Six Outdoor Grilling Tips for This Summer

Outdoor grilling is a great way to cook while socializing and entertaining friends, especially during the summer months. And with the warmer weather, what better time to soak up some top outdoor grilling tips?
With a little preparation taken care of now, an outdoor grill will be ready and raring to go! That means there’s no need to worry closer to the time. Instead, it can then be grill o’clock with the minimum of fuss and at barely a moment’s notice.

Keep an Outdoor Grill Clean

If cleanliness is next to godliness, a clean grill is a must for any aspiring grilling master. Furthermore, ensuring that a grill is spotless ahead of use means there’s no need to worry down the line. Ideally, a grill should be thoroughly cleaned after each use. Either way, and particularly where a grill has been left to stand, such as over winter, another quick spruce-up is always advisable.
A great place to start is with a sturdy brush. Avoid using any cleaning products unnecessarily. In fact, the real secret is to brush the grill while it’s hot. With that, it’s also the perfect opportunity to check that a grill is still in full working order before its first proper outing of the year.

Buy a Meat Thermometer

If an individual doesn’t already have a meat thermometer in their cooking equipment arsenal, now’s the time to buy one. As far as grilling tips go, this is arguably the best one! Not only does the meat taste better when it’s not overcooked, you’ll prevent potentially dangerous undercooking.  A suitable thermometer is the perfect way to ensure a proper cook.
It’s vital to remember that different types of meat cook at different speeds. As a result, what constitutes a safe cooking temperature will vary. For example, rare beef is often considered safely cooked at just 125°F. However, chicken must be grilled to at least 165°F before it’s safe to eat.

Protect an Outdoor Grill With a Warranty

Did you know, just like smartphones, laptops, and televisions, extended warranties are also available for outdoor grills with Upsie? A part of Upsie’s outdoor and tool warranty lineup, a choice of two- and three-year extended grill warranties can be bought online or via the app.
With an extended warranty from Upsie, grill owners are fully protected in the event of manufacturing defects, mechanical faults, and countless other failures. Fully transferable, customers can then rest safe in the knowledge that they have access to various repair and replacement options should they need them, all with no service fees and no deductible.

Don’t Interfere With the Cooking Process

With an outdoor grill now ready and raring to go, remember not to interfere too much with the cooking process. While it can be tempting to flip and move food around on a grill while cooking, this should be avoided. Most cuts of meat only need turning once during the grilling process.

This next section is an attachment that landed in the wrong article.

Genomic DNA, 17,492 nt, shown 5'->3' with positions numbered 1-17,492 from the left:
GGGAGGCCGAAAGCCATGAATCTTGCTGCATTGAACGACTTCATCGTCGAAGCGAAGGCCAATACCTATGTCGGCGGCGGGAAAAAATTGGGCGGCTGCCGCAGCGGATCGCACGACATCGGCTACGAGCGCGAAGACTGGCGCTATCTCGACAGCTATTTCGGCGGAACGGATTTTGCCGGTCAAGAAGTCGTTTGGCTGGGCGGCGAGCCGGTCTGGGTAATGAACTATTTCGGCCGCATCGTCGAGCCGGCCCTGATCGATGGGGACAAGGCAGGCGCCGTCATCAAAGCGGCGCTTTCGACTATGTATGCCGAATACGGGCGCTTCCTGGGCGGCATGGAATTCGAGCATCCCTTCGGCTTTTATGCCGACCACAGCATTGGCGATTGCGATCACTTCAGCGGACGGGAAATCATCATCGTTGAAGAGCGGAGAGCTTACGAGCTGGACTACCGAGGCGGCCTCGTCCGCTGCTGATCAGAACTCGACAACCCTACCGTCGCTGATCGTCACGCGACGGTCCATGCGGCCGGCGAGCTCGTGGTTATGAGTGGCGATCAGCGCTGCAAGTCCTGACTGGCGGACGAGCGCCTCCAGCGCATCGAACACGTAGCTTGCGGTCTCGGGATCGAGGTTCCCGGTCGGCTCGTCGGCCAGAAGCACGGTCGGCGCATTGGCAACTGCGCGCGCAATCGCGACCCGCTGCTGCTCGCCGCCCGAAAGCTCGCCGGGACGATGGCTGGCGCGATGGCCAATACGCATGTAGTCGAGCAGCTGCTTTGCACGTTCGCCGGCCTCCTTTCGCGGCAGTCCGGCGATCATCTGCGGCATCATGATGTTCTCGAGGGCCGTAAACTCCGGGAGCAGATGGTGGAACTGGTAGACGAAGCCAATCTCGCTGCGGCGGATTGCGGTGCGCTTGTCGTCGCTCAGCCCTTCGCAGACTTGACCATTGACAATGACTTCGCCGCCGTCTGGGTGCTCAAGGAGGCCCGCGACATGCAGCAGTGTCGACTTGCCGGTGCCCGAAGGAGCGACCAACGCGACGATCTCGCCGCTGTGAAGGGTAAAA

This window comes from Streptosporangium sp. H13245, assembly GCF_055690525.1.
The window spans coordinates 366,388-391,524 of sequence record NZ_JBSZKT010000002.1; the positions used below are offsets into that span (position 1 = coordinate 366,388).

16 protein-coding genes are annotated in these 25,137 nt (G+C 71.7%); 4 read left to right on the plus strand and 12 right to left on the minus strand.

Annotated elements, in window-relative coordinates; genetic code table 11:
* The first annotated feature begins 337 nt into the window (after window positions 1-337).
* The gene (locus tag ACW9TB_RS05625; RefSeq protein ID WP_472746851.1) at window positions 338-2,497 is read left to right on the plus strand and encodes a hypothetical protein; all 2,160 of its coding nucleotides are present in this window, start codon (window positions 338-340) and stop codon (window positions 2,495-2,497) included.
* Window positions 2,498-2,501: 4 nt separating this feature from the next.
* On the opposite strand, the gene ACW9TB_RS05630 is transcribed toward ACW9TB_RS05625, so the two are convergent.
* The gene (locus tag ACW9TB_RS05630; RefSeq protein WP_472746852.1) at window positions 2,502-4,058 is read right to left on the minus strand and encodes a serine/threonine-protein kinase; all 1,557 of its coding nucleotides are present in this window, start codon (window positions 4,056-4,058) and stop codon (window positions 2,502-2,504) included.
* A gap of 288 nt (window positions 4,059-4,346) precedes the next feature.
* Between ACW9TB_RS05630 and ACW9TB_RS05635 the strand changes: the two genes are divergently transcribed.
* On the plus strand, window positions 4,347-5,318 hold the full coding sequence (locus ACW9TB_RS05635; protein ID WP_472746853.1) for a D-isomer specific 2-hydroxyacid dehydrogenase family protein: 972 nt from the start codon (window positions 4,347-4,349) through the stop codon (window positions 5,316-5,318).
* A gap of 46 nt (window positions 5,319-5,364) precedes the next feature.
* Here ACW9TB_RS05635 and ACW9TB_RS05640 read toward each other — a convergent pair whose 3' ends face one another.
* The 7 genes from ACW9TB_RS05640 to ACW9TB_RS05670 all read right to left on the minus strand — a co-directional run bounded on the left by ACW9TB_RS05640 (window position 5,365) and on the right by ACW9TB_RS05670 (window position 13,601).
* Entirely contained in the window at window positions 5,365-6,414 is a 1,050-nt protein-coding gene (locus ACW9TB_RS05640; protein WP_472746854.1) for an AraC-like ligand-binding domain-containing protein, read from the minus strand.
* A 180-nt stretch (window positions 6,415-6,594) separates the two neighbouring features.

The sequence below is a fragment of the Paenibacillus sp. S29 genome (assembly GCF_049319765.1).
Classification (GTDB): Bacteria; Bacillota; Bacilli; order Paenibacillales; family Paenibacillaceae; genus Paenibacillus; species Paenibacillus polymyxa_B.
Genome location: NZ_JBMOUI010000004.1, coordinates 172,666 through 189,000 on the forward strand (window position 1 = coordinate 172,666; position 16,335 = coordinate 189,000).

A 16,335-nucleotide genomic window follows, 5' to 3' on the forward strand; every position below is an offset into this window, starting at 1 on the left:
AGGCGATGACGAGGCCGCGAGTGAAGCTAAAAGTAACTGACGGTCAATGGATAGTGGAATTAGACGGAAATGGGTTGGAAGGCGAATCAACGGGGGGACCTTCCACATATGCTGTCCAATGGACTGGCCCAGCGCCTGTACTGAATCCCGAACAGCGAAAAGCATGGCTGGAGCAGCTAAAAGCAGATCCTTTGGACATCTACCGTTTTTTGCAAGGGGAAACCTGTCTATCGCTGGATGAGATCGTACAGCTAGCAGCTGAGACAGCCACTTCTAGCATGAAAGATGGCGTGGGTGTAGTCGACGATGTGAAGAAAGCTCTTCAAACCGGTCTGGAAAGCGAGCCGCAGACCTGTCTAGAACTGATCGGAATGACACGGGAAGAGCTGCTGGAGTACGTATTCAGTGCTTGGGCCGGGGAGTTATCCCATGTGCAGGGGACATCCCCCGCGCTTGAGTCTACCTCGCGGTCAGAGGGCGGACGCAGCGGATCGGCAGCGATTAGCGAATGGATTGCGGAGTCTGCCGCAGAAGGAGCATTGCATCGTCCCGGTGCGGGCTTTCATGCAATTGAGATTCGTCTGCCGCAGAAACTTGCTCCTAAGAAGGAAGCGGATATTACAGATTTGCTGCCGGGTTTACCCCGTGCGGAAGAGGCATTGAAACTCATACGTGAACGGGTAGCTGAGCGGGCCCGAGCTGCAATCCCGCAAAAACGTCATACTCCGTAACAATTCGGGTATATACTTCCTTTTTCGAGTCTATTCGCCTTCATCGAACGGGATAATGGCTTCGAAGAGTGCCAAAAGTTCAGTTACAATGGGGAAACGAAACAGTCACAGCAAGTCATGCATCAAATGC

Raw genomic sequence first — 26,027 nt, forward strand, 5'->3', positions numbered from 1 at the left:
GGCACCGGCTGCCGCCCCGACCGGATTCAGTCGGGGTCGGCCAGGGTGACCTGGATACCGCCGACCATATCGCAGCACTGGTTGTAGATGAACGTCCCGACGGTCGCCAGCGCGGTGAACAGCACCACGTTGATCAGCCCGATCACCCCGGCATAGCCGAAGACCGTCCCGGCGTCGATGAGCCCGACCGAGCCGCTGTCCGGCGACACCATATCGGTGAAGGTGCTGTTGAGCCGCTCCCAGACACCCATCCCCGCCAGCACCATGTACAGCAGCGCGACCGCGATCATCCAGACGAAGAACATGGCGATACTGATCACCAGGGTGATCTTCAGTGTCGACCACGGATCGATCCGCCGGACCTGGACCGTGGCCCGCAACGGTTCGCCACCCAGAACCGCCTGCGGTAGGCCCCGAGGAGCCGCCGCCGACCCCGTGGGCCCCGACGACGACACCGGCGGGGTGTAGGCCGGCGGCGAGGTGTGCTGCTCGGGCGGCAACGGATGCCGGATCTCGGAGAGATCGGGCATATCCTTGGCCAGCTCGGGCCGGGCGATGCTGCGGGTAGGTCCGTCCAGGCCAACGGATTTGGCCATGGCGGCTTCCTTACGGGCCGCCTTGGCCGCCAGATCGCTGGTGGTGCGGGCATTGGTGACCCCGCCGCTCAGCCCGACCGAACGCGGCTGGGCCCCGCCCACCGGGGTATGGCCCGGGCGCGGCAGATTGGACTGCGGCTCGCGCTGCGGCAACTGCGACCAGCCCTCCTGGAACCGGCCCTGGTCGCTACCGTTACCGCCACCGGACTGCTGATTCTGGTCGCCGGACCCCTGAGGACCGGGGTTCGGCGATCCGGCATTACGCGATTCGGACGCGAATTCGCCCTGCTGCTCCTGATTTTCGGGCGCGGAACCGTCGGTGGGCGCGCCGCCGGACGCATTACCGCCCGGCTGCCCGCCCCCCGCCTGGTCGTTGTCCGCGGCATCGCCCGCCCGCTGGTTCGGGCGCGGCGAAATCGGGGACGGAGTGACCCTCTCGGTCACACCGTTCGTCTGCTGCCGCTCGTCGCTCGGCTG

Flipping or moving unnecessarily can lead to unevenly or undercooked meat – another reason why it’s important to invest in a thermometer. Also, where a grill has a lid, keep it closed for the most part. Not only will this speed up cooking times, but it’ll also stop meat from drying out while grilling.

Remember to Let Meat Rest

While an outdoor grill is also a great way to whip up any number of vegan or vegetarian dishes, they’re most commonly used for preparing meat, which should be left to rest once cooked. Likely hungry and desperate to dive in, it can be tempting to rush this step. However, five minutes should be considered the absolute minimum amount of rest time for most meats.
Any less than five minutes, and there’s little point. Moreover, larger pieces of meat can benefit from up to 15 minutes of resting. That’s roughly the length of time it takes for all juices to fully redistribute in something like a tri-tip cut of beef.

Don’t Forget the Sauce

Finally, the last of the grilling tips: don’t forget the sauce! While the best cuts of meat may not need a sauce or glaze, others will benefit massively. Where the plan is to baste what’s being grilled, it’s important to wait until any meat is almost cooked.
Ideally, add a sauce or glaze during the last five or ten minutes of cooking. Particularly in terms of sugary glazes, adding them too early in the cooking process can cause them to burn. Additional condiment-type sauces can then be served with a dish once the meat has rested. Bon appétit, and happy grilling!

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